(more…)

iMprOVE_WRAP 2.2 released

iMprOVE_WRAP 2.2 has been released.

I’ve added two new GML functions to the asset: iw_point_distance() and iw_point_direction(). These functions work much like the built-in GML functions point_distance() and point_direction(), except they take into account the iMprOVE_WRAP wrap region.

Release Notes

Version Notes
2.2 New functions:

  • iw_point_distance(): returns the shortest distance between two points, taking into account the wrap zone.
  • iw_point_direction(): returns the direction of the shortest distance between two points, taking into account the wrap zone.

Get iMprOVE_WRAP

GameMaker Marketplace

itch.io

Full Documentation

iMprOVE_WRAP 2.1 released

iMprOVE_WRAP 2.1 has been released. Get it at GameMaker Marketplace or itch.io.

Full Documentation.

Release Notes:

1.0 Initial release
1.0.1 Updated iw_draw_self_wrap() to use image_blend rather than c_white for the color argument.
2.0.0 Added new functions:

  • iw_draw_sprite_wrap(): an iMprOVE_WRAP version of draw_sprite()
  • iw_draw_sprite_ext_wrap(): an iMprOVE_WRAP version of draw_sprite_ext()

Improvements:

  • Boundary drawing now occurs at wrap corners as well.
  • Phantom collison checking also occurs at wrap corners.
  • iw_collision_wrap() and iw_collision_wrap_map() functions now incorporate do_wrap_h and do_wrap_v arguments, and only perform collision checks where they are needed. They still return a value for all locations, but where no check is needed, they return noone.
2.0.1 Improvements:

  • iMprOVE_WRAP demo resources have been placed in folders to keep them tidy when importing the asset into a project.
  • oIMprOVE_WRAP_demo sprite has been updated to allow for more precise positioning. Sprite is semi-transparent, with a yellow pixel at the origin
  • oIMprOVE_WRAP_demo object now draws guide lines indicating the height and width of the wrap range. This is useful in confirming that clone drawings and wrapping is occuring where it should.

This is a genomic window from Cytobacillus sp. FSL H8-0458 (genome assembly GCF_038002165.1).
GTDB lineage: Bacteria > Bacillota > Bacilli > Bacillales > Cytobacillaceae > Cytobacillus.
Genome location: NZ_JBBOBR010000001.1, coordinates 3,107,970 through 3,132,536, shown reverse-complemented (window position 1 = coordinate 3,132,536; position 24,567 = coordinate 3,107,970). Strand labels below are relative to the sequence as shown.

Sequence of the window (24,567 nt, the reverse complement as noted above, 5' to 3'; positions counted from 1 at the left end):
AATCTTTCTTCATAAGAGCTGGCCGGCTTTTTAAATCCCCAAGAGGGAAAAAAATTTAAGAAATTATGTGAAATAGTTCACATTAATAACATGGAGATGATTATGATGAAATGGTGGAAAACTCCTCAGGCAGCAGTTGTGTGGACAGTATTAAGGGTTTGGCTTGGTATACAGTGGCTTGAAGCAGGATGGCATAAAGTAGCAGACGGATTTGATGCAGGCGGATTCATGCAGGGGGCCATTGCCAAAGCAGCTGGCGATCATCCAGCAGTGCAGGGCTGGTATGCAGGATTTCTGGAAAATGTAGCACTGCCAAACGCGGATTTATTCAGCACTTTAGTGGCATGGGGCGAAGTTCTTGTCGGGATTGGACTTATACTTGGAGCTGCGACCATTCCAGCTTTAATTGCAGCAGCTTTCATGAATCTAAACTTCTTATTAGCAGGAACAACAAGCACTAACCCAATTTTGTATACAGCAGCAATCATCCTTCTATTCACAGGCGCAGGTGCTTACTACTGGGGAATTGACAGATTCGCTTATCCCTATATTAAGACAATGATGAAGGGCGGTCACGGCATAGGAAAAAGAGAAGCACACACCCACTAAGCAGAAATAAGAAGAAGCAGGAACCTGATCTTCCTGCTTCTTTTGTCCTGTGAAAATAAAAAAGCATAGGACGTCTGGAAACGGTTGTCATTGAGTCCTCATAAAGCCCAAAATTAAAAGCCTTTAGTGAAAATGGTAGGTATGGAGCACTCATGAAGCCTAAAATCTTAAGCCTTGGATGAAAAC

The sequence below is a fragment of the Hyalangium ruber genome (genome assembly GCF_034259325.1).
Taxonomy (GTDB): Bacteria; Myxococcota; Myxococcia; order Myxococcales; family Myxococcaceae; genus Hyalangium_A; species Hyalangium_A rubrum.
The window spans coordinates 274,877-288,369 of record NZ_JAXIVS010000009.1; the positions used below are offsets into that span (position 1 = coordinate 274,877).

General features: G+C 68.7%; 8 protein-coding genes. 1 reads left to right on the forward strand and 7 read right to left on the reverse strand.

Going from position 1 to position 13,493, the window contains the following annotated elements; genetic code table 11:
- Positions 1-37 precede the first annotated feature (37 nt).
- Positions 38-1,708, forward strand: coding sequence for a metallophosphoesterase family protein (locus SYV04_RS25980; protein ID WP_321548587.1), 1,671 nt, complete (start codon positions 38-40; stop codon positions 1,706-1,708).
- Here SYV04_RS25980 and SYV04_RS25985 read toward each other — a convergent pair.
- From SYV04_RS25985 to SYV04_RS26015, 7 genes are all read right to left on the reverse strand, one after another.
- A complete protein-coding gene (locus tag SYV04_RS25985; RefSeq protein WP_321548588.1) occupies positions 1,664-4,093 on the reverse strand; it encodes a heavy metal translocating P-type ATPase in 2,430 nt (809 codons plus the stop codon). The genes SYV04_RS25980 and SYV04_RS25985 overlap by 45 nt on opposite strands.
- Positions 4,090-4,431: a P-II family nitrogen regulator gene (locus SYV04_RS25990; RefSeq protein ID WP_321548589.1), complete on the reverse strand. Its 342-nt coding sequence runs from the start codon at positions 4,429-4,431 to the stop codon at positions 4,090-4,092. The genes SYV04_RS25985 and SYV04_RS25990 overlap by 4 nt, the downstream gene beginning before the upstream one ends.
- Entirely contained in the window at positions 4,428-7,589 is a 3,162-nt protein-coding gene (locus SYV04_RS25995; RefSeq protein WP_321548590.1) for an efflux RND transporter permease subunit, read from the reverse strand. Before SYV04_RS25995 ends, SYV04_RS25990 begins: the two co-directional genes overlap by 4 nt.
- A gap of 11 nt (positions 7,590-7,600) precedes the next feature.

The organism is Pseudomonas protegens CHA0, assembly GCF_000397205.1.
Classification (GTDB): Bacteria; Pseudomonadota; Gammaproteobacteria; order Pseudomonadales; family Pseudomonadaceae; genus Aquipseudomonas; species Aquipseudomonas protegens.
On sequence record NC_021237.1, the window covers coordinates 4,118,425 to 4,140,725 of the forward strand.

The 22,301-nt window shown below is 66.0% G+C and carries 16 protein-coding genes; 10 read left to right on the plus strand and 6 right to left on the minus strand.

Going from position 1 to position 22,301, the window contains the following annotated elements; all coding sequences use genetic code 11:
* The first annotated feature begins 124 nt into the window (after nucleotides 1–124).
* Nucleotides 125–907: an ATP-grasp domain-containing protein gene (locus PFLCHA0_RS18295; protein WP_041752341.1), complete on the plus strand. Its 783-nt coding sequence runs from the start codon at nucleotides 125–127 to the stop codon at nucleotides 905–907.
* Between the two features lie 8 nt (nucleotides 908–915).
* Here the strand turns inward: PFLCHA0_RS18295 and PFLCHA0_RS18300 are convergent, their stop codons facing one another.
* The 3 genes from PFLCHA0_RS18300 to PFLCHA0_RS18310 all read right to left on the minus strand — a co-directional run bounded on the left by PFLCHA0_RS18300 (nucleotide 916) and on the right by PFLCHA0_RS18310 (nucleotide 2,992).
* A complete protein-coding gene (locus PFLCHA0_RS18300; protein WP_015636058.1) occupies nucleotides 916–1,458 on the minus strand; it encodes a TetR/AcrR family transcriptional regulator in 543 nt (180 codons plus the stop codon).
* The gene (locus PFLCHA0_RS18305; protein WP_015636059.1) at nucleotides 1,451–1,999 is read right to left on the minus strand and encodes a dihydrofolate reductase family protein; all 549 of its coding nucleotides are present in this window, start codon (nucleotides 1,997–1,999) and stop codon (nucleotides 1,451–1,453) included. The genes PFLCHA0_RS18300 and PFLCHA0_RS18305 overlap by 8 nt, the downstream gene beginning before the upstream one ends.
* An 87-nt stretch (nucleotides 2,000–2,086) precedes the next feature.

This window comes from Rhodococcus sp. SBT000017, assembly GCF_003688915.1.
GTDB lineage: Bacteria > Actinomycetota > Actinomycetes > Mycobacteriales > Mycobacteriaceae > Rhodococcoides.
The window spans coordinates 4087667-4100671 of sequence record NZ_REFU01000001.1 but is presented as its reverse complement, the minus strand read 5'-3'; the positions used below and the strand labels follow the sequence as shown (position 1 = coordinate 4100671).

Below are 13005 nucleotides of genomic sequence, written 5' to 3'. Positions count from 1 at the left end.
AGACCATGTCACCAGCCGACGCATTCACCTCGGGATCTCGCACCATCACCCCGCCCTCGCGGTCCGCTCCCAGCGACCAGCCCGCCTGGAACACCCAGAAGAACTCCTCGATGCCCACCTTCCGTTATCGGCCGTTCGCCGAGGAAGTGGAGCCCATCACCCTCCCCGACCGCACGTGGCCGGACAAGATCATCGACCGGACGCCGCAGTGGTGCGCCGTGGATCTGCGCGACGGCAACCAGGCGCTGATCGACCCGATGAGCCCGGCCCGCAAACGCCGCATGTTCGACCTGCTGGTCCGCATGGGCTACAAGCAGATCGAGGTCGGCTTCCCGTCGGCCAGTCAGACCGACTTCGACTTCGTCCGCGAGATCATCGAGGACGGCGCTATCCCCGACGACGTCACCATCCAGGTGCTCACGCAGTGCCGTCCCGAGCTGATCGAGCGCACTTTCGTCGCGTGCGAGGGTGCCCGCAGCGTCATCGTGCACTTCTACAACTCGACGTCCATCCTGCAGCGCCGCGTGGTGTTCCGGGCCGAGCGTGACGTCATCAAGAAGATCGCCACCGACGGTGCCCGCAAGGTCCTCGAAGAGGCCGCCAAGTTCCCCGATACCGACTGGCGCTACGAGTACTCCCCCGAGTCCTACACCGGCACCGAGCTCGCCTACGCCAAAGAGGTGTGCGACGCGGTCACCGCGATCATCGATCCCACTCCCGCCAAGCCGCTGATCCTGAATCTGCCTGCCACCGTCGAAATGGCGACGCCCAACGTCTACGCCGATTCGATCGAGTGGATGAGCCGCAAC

• iMprOVE_WRAP demo dashboard text has been updated to be a bit more clear
2.1 New functions:

  • iw_distance_to_object(): returns the shortest distance to the target object from the wrapping object, taking into account all directions available.
  • iw_distance_to_point(): returns the shortest distance to the target point from the wrapping object, taking into account all directions available.

New demo room for the iw_distance_to_object() and iw_distance_to_point() functions

 

GameMaker Studio 2 impressions: Object editor

The most notable change in the Object Editor is that sub-windows are “chained” to the main form, in what YoYoGames is calling “Chain view”.

GMS2 Object Editor

The idea is that different parts of the Object editor should all be visible, not overlap each other, connected visually.

The main Object window shows the object’s basic properties: the Name, Sprite, Collision mask, and Visible/Solid/Persistent/Physics properties, as you can see. Chained to it are the object’s Events, and the Code Editor (or DnD Editor) will be chained off of the Events sub-panel. If your object happens to be a Physics object, or has Parents or is a Parent, then the Parent and Physics sub-panels will also chain themselves to the main Object editor form.

GMS2 Object Editor chain

This takes some getting used to, and occupies quite a lot of space on screen, which for users with smaller displays can make it a problem to work with Objects inside of a Workspace.

Fortunately, Object Editor windows, like any other window, can be broken out of the main GMS2 window and maximized, to fill up the entire screen if desired. Users will either love or hate Workspaces and Chain View windows, and if you’re one of the ones who hates them, you’ll need to get used to breaking the editor out into its own window and maximizing it, as this seems to be your only recourse for now. There’s a few Preferences in the Text Editors section that will make this easier for you, should you want to configure them: